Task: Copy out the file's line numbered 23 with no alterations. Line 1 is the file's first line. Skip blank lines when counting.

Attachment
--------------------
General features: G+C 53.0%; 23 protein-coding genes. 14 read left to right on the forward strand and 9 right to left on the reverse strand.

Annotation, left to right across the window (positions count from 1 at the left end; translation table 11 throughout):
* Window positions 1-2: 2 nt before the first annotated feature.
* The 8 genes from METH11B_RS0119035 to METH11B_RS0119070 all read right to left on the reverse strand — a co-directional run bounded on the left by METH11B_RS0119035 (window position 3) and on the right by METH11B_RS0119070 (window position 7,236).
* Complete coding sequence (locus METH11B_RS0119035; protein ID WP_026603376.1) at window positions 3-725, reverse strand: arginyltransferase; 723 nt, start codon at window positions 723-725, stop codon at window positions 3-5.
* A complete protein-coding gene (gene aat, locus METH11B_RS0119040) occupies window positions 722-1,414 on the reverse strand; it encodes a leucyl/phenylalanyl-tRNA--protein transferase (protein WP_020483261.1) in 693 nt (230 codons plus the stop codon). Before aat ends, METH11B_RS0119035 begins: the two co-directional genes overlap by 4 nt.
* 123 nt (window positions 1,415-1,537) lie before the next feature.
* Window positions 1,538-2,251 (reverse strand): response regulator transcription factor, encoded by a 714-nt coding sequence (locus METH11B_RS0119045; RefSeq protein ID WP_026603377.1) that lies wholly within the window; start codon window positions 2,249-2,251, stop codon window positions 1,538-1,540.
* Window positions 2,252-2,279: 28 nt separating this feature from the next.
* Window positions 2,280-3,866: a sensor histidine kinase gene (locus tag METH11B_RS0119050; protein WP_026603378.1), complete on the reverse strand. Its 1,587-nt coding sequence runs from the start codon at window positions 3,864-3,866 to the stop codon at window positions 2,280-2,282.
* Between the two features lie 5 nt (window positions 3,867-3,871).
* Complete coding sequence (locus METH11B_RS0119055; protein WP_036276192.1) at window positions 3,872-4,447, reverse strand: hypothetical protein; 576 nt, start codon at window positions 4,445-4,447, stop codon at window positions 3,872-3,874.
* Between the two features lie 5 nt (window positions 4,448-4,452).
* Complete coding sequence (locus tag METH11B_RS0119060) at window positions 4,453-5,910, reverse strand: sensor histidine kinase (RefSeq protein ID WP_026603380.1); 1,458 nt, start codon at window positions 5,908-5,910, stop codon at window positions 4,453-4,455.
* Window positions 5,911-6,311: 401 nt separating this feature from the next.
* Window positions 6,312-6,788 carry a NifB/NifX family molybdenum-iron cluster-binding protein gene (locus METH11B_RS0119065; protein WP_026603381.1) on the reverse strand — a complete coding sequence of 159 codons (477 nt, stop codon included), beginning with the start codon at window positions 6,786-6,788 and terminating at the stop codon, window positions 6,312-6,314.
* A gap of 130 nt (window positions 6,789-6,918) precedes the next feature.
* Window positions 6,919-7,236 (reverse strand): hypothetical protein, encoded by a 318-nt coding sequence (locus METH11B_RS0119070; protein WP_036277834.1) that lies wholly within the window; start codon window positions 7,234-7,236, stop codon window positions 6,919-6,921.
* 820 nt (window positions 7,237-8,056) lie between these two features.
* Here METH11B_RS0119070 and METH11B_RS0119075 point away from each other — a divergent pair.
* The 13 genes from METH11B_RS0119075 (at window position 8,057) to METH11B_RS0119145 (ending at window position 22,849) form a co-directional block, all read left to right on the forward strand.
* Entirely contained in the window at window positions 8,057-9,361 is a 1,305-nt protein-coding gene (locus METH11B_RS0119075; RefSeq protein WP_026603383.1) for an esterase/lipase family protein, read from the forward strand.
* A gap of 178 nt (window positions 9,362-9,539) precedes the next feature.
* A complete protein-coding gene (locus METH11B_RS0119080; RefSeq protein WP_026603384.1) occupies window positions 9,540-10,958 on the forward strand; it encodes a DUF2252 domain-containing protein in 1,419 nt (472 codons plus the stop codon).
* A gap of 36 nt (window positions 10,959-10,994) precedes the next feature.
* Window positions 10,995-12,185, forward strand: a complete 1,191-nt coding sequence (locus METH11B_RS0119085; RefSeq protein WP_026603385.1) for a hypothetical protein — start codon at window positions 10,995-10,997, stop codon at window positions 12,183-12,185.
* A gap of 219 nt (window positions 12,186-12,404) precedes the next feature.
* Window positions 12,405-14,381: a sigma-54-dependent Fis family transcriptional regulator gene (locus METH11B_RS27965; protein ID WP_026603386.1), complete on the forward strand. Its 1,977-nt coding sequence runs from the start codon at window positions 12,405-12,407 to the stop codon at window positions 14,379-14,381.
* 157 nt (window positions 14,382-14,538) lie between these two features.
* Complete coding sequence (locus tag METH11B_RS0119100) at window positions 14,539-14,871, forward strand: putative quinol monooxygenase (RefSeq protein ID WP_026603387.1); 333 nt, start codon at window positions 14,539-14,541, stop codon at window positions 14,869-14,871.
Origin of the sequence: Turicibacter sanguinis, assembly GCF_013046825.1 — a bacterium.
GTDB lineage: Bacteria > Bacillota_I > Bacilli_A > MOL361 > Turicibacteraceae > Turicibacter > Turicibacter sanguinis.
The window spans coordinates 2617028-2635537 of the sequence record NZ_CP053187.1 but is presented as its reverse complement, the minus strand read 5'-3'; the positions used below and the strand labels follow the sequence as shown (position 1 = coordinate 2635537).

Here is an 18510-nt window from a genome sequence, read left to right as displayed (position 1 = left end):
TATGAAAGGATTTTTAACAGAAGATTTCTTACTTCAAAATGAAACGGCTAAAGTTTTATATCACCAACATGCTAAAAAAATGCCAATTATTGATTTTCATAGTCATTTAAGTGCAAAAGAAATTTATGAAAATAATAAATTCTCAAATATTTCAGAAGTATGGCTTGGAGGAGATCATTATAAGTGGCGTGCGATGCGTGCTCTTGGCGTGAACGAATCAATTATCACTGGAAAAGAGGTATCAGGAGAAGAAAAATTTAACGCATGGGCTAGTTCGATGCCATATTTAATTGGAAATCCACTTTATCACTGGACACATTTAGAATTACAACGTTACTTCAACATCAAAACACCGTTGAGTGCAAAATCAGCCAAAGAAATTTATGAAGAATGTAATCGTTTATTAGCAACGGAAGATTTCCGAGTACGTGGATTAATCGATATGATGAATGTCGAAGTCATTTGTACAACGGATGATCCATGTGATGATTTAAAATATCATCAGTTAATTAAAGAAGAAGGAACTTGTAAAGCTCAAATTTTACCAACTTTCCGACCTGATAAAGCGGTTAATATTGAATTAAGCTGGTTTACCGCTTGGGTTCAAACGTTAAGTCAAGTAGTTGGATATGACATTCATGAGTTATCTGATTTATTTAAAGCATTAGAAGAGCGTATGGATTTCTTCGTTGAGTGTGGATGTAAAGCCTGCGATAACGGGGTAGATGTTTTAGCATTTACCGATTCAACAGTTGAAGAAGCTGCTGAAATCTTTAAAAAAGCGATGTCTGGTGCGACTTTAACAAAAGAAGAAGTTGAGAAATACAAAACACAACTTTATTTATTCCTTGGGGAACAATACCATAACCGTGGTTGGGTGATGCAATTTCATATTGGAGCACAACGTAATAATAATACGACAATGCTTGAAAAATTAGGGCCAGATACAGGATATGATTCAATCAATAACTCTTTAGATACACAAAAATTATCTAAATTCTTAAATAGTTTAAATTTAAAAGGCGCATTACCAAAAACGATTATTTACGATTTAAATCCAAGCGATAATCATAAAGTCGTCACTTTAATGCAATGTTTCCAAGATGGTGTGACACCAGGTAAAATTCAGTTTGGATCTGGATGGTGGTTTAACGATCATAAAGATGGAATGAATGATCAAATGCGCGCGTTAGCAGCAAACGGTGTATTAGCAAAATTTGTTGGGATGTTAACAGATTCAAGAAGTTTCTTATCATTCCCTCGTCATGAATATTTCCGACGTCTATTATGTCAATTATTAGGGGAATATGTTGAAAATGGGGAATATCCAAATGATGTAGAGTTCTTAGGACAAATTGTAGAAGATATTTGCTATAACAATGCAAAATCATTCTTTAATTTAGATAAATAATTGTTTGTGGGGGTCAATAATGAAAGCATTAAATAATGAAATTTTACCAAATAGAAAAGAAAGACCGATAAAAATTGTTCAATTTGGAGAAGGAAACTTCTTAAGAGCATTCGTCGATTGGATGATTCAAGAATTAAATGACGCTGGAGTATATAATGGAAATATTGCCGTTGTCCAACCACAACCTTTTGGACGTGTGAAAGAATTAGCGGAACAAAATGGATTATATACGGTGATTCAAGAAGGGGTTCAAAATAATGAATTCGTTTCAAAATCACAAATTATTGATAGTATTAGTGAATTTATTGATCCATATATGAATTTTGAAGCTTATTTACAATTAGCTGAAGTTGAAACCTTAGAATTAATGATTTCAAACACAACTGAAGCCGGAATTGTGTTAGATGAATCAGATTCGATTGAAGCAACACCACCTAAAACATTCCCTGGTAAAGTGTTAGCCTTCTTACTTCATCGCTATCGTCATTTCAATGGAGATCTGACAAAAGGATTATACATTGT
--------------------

* A gap of 178 nt (window positions 9,362-9,539) precedes the next feature.